“This is a very rare event,” Imperial County’s Dr. Munday said about the six cases, adding that stopping the vaccine’s use is being done “in an abundance of caution.”
This comes as the supply of vaccine due to California was to take a hit anyway over the next few weeks with reports that Johnson & Johnson doses would be decreased by 88 percent due to a manufacturing error at a Baltimore plant, where 15 million doses were contaminated, according to published reports.
Overall doses of vaccine to California were to decrease by 15 percent this week, which Newsom said will not affect the state’s June 15 “reopening” date that has been widely predicated on the steady supply of vaccine in the state and maintaining low hospitalization rates.
Meanwhile, Imperial County Public Health’s Angulo reported that 7,070 first doses were due to be received this week and 8,180 second doses next week.
So far, Imperial County has received 105,530 doses of vaccine as of Monday, April 12, since the rollout began on Dec. 17, 2020.
As of Wednesday morning, 82,062 doses had been administered in Imperial County. Some 17.48 percent (33,506 people) of the population was considered fully vaccinated, and 25.34 percent (48,556) were partially vaccinated, or had at least one dose of a two-shot regime.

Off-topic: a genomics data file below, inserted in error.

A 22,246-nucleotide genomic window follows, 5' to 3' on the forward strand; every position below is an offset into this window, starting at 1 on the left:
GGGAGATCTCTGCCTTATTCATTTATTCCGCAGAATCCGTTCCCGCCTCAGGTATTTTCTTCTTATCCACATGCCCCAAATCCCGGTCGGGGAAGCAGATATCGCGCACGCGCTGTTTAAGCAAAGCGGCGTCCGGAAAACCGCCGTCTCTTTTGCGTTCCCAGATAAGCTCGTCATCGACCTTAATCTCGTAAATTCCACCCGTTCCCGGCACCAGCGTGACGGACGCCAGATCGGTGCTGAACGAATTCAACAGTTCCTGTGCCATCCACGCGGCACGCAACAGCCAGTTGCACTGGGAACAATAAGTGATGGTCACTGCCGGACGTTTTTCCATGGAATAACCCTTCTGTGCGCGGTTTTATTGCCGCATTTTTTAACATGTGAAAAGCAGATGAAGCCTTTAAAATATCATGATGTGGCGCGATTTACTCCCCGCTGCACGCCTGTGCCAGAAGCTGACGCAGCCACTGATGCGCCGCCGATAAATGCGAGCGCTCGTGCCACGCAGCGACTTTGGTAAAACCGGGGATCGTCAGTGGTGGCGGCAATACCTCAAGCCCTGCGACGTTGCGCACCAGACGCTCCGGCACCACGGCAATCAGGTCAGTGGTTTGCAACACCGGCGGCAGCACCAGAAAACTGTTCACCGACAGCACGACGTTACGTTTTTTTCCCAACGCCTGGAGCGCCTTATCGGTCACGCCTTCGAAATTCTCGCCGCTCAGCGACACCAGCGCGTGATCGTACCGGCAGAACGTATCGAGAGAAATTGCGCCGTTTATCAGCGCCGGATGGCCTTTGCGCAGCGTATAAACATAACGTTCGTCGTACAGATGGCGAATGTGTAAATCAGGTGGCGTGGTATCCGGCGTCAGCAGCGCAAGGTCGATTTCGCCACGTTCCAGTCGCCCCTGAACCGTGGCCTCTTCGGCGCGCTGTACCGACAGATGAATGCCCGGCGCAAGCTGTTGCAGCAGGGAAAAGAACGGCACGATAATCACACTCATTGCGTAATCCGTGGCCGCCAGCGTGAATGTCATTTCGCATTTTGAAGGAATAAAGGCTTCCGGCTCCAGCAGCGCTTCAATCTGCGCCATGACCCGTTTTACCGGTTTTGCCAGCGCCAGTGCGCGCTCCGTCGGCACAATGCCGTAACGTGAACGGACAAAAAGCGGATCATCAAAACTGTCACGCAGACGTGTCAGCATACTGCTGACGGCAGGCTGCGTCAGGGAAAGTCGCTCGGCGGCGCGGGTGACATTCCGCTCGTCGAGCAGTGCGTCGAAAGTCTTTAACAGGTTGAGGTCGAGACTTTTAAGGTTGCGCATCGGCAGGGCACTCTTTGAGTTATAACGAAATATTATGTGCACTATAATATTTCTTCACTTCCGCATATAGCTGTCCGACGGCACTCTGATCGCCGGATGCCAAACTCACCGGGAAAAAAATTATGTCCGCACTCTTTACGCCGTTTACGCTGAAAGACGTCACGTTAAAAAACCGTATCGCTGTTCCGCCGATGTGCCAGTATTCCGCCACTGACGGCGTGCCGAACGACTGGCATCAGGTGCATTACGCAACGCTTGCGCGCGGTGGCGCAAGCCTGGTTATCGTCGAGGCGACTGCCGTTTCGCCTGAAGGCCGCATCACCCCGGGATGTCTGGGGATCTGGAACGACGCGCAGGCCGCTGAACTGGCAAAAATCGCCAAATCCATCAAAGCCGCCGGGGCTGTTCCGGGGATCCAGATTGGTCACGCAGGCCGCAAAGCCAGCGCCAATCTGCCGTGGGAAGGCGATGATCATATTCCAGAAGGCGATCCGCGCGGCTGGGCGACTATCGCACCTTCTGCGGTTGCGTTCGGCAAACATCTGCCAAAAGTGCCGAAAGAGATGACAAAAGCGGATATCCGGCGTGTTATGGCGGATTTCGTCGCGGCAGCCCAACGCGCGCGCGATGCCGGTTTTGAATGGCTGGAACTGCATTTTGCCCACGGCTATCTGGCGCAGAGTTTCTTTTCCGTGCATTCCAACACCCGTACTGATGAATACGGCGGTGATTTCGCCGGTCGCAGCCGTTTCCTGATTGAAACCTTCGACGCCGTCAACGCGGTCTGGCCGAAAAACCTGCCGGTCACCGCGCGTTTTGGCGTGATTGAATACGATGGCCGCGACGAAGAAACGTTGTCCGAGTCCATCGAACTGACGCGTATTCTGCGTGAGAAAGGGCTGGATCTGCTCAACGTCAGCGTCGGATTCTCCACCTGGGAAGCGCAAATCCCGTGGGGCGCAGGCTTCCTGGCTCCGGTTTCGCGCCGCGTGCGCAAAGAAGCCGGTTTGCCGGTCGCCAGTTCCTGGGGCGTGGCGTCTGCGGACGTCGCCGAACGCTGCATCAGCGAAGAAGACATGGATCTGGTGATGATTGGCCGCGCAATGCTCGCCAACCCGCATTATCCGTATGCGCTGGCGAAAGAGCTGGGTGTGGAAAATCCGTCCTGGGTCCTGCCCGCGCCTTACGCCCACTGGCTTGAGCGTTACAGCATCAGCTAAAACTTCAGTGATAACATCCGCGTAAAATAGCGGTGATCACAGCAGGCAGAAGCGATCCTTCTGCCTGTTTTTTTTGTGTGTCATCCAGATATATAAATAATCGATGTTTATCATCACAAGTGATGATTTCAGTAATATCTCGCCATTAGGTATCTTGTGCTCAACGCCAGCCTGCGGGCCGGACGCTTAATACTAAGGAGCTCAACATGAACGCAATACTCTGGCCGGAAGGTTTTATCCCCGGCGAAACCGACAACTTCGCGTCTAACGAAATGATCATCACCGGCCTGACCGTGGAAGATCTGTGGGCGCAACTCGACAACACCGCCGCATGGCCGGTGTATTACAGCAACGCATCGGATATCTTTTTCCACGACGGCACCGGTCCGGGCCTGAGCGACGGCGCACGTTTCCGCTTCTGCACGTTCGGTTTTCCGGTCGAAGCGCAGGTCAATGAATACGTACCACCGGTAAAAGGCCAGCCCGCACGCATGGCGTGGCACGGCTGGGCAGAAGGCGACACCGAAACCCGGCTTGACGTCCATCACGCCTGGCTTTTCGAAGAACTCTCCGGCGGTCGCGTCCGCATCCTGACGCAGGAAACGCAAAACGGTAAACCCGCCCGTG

Some 17 weeks into the local rollout (four months), Angulo told the county board on Tuesday that through the first four weeks, the Valley had only received a total of 4,050 first doses, in contrast to the 43,440 first doses received since the week of March 15 (Week 13).
Since that time, Imperial County Public Health, Dr. Vo, and Pioneers Memorial Healthcare District have done the lion’s share of inoculations against the SARS-CoV-2 virus that causes COVID-19, with around 30 other providers vaccinating in smaller groups.
Pioneers has mostly targeted north Imperial County and pockets of the central and south; Public Health, the central and east corridors of the county; and Vo, the south and areas central and north.
Pioneers has administered more than 8,300 doses (including 4,368 through its mobile clinics) as of April 13, according to spokesperson Karina Lopez, including at mass clinic on April 13 at Gateway Church of Brawley.
Some 1,070 first doses of Pfizer and from 200 to 300 second doses of Moderna were given at the clinic just a few hundred yards east of the hospital campus, she said.
Meanwhile, as Imperial County sits firmly in the Orange Tier, Angulo reported that daily positive cases have been on an incremental decline since April 5, when 76 new positive cases were detected in a day.
Apparently, while the active cases had been rising each day for a couple weeks, Angulo explained during Tuesday’s meeting that daily positive cases have not.
On Wednesday morning, the total active cases (222) had taken a dip from the previous day (242).